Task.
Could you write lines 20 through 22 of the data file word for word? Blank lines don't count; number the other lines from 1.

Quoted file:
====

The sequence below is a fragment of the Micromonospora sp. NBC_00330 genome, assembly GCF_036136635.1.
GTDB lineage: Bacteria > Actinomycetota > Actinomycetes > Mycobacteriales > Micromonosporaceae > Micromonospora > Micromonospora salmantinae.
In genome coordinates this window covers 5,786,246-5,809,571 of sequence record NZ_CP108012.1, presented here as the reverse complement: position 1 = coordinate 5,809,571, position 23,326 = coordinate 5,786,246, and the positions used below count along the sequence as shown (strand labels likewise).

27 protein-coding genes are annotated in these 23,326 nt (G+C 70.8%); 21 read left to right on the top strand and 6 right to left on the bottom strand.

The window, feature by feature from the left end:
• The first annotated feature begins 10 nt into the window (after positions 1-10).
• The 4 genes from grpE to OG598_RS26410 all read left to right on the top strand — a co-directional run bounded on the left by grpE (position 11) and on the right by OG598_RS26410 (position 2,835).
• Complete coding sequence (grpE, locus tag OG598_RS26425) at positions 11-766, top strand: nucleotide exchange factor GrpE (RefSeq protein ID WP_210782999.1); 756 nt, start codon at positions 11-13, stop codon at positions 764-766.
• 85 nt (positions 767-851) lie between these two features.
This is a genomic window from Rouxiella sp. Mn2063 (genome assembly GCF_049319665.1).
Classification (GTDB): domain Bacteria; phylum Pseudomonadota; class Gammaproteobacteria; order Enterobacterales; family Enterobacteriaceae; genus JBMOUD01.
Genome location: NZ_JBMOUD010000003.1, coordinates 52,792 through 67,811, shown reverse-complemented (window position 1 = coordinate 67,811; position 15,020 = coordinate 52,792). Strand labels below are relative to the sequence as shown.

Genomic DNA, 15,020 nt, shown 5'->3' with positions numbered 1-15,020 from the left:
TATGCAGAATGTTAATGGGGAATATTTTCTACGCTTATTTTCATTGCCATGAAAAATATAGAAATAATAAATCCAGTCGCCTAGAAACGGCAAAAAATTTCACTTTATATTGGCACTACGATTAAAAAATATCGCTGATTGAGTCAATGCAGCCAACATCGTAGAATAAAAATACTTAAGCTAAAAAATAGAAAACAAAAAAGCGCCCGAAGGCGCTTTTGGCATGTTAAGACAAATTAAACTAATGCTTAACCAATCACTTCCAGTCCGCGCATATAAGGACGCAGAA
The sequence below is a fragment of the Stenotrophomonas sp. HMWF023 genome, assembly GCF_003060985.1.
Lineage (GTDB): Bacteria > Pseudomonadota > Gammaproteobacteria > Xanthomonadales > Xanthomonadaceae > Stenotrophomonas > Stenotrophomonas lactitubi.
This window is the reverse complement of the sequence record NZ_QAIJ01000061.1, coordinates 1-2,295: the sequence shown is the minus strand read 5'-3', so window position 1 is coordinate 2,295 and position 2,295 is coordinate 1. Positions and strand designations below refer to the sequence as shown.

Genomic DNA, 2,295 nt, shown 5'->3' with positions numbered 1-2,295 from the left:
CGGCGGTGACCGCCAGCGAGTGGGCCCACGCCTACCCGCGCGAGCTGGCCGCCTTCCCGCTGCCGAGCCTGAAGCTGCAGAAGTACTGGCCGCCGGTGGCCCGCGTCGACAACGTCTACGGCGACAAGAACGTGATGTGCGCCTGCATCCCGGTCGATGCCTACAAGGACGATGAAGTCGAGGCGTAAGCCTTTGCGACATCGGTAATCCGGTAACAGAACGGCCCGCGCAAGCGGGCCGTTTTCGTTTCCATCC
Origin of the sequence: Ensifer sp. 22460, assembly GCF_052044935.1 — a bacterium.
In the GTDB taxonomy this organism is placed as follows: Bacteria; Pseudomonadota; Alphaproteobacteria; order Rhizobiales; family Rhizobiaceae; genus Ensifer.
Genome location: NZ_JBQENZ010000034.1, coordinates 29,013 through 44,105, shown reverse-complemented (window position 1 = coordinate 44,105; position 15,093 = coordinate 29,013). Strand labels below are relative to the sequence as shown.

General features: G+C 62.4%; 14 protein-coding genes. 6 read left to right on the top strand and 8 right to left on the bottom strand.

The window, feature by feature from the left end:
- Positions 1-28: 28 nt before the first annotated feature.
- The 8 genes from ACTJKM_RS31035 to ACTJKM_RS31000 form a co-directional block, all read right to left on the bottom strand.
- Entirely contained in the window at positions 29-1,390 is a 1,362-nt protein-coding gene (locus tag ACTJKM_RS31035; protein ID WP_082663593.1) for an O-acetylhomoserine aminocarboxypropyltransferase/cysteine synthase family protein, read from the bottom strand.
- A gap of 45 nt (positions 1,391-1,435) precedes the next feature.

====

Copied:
Origin of the sequence: Ensifer sp. 22460, assembly GCF_052044935.1 — a bacterium.
In the GTDB taxonomy this organism is placed as follows: Bacteria; Pseudomonadota; Alphaproteobacteria; order Rhizobiales; family Rhizobiaceae; genus Ensifer.
Genome location: NZ_JBQENZ010000034.1, coordinates 29,013 through 44,105, shown reverse-complemented (window position 1 = coordinate 44,105; position 15,093 = coordinate 29,013). Strand labels below are relative to the sequence as shown.